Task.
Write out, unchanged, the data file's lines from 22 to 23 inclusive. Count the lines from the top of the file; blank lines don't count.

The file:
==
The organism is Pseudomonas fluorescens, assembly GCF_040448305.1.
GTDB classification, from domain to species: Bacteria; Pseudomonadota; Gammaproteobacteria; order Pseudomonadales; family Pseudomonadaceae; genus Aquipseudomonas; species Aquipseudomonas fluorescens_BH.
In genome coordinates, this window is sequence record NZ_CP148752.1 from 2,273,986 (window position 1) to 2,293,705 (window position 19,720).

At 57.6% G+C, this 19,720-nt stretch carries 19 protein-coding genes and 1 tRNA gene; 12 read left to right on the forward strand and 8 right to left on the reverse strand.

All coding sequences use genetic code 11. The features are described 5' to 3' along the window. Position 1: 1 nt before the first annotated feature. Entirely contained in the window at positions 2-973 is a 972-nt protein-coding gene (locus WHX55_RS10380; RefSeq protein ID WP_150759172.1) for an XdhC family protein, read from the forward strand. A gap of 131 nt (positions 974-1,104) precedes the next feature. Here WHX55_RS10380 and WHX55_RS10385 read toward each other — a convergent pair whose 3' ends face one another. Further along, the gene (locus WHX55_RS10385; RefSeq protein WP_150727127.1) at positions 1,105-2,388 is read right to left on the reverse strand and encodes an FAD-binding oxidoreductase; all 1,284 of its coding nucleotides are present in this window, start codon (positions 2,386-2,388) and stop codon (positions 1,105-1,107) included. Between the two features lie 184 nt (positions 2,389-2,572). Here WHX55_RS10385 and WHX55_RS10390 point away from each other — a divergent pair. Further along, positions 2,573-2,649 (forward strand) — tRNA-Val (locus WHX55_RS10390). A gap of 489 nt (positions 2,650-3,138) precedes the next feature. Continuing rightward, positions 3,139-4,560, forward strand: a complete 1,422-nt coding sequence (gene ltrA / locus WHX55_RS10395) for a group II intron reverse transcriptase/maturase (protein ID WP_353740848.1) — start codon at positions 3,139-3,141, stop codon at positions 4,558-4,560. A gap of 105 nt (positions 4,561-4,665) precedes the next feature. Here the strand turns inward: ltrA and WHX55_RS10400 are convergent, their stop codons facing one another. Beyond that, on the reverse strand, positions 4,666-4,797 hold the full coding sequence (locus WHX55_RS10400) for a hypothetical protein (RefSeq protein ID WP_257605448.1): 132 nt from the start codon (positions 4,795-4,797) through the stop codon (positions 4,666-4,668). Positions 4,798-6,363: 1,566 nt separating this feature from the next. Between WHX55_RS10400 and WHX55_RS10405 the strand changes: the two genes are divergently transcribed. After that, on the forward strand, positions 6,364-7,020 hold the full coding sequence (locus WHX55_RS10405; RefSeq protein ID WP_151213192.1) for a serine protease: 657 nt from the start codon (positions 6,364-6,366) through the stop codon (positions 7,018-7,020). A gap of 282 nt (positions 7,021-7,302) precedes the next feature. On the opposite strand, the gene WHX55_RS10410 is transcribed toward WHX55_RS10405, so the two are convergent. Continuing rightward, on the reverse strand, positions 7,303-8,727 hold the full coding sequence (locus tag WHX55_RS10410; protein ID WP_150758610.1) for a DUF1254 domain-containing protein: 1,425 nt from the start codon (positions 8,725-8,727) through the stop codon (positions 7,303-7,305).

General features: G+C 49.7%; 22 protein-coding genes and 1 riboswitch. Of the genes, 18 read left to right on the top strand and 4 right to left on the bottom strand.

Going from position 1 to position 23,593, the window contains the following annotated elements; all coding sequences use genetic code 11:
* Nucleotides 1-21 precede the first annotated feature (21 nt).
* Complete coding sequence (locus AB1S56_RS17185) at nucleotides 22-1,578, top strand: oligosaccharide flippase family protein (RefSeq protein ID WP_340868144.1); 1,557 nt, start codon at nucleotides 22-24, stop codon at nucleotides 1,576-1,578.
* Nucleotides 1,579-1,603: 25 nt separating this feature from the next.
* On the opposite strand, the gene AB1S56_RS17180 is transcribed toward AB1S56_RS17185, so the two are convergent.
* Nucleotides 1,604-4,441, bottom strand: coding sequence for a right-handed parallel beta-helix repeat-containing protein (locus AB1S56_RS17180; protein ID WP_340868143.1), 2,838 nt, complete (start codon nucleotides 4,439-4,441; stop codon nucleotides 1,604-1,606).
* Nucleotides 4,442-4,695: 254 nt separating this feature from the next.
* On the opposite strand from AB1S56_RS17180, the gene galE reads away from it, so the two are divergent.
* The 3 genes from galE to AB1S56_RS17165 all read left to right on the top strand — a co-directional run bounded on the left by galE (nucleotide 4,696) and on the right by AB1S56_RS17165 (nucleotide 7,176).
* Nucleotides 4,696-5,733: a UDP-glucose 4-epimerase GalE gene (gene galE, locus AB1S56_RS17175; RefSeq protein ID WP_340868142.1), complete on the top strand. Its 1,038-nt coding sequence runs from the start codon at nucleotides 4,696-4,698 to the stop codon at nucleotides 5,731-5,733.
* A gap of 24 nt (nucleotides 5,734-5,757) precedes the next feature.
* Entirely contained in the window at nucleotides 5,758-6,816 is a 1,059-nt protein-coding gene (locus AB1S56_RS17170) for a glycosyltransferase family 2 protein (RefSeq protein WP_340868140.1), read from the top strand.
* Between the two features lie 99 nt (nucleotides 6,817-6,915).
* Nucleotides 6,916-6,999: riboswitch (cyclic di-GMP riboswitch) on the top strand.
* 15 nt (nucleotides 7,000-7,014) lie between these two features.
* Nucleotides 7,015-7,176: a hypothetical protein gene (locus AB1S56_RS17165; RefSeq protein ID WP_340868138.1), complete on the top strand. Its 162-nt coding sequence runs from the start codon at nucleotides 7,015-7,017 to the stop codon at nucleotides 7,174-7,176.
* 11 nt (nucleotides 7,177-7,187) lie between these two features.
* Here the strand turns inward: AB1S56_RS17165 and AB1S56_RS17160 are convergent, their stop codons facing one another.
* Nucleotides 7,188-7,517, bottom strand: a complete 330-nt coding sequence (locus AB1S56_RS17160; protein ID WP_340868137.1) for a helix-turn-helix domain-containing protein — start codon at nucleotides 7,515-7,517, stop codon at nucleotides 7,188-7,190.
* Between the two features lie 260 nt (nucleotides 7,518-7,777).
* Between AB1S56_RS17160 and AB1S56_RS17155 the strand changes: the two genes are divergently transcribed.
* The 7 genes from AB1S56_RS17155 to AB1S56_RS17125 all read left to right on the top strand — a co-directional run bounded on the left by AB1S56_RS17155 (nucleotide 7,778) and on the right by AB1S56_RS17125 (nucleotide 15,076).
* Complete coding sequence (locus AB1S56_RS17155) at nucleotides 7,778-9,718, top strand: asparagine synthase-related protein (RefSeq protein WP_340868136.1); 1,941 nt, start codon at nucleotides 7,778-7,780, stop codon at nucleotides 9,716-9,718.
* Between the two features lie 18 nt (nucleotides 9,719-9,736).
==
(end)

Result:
* Nucleotides 7,015-7,176: a hypothetical protein gene (locus AB1S56_RS17165; RefSeq protein ID WP_340868138.1), complete on the top strand. Its 162-nt coding sequence runs from the start codon at nucleotides 7,015-7,017 to the stop codon at nucleotides 7,174-7,176.
* 11 nt (nucleotides 7,177-7,187) lie between these two features.